LensAlign/FocusTune micro-adjustment = +5.

Short-billed Dowitcher–fresh juvenile feeding

Two Huge EOS-1DX Mark II Advantages…

I love the image design here with the bird well back in the frame and far enough up in the frame to include the various parts of the bird’s reflection. As it is important to have AI servo AF active at the moment of exposure when photographing a foraging shorebird images like this made at 1200mm–one of my favorite focal lengths–are possible only with the Canon EOS-1DX Mark II. Why? See advantage #1.

Advantage #1: Only with the 1D X are you able to utilize all 65 AF points (as well as all AF Area Selection Modes). With all other Canon bodies you are limited at f/8 to only the center AF point plus four assist points (in Expand). This advantage allowed me to create a new and different image design at 1200mm with today’s featured image.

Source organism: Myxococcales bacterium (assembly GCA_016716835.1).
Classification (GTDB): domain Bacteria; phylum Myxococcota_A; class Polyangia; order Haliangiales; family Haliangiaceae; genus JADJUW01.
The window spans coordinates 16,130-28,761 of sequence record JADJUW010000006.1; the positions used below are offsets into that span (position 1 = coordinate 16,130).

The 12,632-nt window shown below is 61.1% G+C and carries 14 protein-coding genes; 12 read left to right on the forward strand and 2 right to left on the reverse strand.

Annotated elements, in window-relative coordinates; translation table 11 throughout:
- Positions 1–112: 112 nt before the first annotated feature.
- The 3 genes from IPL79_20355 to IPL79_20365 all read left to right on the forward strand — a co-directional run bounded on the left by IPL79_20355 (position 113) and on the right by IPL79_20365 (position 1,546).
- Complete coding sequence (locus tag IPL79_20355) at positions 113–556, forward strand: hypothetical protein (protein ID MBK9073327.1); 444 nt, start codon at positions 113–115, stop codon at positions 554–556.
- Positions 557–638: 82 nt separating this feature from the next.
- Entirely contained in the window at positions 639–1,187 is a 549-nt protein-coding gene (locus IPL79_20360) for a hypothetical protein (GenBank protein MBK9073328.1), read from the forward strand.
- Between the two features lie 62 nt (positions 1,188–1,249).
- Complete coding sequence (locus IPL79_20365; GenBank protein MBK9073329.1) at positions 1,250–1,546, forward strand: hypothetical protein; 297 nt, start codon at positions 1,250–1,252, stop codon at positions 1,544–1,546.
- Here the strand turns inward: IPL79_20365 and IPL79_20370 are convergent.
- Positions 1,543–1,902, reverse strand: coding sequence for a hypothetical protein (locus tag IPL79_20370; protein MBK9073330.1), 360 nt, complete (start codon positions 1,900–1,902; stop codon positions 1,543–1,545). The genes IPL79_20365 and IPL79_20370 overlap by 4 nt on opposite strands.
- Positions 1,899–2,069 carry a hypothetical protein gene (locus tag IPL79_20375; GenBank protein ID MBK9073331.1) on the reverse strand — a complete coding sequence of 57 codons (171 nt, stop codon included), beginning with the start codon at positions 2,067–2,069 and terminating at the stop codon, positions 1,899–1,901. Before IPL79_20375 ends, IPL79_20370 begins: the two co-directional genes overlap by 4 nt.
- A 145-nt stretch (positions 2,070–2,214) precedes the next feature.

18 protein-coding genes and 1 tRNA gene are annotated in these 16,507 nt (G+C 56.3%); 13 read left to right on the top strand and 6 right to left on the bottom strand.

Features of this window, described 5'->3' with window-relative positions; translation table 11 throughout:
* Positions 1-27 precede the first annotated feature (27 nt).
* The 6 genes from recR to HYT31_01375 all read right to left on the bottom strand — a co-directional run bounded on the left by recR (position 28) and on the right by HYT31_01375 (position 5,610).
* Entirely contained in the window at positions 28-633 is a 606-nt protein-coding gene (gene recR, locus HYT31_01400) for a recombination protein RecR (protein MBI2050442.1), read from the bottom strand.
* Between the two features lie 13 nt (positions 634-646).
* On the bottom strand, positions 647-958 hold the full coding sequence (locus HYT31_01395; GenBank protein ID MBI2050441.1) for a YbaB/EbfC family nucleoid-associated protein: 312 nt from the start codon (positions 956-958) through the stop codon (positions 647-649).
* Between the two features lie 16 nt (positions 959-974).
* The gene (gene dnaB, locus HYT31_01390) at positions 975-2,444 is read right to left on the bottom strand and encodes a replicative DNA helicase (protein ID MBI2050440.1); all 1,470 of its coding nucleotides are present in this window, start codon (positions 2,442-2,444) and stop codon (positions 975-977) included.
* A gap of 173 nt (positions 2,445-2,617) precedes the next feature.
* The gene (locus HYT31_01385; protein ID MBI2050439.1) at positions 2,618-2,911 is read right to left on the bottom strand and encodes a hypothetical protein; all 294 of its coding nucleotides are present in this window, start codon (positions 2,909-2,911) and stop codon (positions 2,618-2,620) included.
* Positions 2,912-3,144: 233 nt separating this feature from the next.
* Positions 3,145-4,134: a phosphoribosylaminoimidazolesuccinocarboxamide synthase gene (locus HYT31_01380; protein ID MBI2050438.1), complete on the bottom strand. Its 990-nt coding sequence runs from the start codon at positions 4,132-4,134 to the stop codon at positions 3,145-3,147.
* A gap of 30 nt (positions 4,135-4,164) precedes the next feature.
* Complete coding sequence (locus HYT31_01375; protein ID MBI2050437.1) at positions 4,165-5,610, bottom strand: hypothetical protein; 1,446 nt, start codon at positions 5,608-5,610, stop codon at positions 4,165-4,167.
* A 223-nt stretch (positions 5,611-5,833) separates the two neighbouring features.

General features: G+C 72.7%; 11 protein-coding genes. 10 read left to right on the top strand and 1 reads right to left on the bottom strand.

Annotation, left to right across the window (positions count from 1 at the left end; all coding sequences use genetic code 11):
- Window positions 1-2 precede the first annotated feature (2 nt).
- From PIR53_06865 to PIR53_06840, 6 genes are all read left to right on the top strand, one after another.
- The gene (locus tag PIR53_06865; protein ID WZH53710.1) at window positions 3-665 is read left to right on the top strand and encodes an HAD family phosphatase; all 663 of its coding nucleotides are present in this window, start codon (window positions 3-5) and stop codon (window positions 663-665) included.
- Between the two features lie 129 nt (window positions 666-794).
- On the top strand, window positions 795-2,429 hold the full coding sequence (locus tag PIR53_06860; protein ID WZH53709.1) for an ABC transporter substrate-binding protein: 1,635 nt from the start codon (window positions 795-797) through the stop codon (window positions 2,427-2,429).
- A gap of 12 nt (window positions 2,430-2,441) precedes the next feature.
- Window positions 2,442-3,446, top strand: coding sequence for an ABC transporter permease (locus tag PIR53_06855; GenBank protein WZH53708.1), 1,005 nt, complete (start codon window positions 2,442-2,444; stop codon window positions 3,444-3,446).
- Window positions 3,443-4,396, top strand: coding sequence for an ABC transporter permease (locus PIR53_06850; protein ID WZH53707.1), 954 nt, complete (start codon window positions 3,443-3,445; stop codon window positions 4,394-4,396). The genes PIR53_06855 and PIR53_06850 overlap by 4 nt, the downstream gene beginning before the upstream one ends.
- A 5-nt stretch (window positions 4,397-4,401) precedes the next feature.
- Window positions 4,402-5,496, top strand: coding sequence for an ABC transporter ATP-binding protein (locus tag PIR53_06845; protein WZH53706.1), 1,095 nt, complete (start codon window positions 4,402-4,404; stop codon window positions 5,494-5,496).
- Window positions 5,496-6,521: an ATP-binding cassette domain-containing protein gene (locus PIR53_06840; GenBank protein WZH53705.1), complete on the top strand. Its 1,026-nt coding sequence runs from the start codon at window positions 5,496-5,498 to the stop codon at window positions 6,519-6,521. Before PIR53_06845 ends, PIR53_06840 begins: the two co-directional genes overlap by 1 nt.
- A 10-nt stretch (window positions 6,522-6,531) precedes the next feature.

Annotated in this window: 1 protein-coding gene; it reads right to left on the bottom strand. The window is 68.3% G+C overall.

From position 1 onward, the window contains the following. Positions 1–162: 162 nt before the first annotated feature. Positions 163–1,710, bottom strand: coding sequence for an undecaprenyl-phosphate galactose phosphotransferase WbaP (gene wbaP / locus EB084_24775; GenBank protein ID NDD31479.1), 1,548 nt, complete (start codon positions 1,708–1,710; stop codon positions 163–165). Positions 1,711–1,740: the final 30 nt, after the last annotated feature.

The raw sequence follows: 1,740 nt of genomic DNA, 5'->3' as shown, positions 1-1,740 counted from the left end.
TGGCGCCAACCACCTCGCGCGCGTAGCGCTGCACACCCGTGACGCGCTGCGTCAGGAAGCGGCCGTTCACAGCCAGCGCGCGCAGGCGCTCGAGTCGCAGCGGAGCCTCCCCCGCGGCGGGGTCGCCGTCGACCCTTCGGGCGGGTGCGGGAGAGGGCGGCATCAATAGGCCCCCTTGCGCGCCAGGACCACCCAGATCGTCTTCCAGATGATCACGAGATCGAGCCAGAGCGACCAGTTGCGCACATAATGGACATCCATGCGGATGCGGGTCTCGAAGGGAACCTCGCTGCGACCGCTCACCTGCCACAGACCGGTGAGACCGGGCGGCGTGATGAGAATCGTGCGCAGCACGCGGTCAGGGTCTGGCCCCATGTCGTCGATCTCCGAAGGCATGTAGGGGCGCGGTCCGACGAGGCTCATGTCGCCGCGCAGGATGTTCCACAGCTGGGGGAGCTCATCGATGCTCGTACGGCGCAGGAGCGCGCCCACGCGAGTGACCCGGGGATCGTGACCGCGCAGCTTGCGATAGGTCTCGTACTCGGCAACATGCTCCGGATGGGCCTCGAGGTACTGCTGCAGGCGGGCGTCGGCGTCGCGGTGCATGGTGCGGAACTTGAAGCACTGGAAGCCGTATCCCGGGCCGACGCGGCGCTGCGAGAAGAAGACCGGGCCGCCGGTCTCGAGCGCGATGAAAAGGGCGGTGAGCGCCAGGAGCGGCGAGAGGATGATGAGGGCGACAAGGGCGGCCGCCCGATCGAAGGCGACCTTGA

Advantage #2: The 14 fps frame rate allows you to hold the hammer down on a feeding shorebird and produce large numbers of images in no time flat (especially as compared to the relatively snail-like frame rate (up to 5 fps) of the EOS 5DS R (which does not bother me much at all in many bird photography situations). I do not haphazardly create images. I wait until the bird is in the zone. Then I select the desired AF point. Then I acquire focus. And, only when the bird is close to parallel to the imaging sensor do I hold the shutter button down to create a burst. Even in sequences with 10-15 images one or two will stand out as best. In general this will have a lot to do with the position of the bird’s bill relative to the water; I like the position of the bill in today’s featured image with the base of the bill out of the water about an inch. Dowitchers feed in about 1 1/2 to 3 inches of water with a sewing machine-like motion as they snatch tiny invertebrate prey items from the mud and muck. The tips of their bills (like our fingertips) are soft and pliable and filled with nerve endings; this allows them to feel the prey that they cannot see.


What do you think of today’s image?

Camera Body Questions

Camera body and gear questions are of course welcome. Please leave a comment.

If what you read here today inspires you to purchase a 1DX Mark II (or any other camera gear) please remember to use either our B&H affiliate link or the BAA Online Store. Thanks!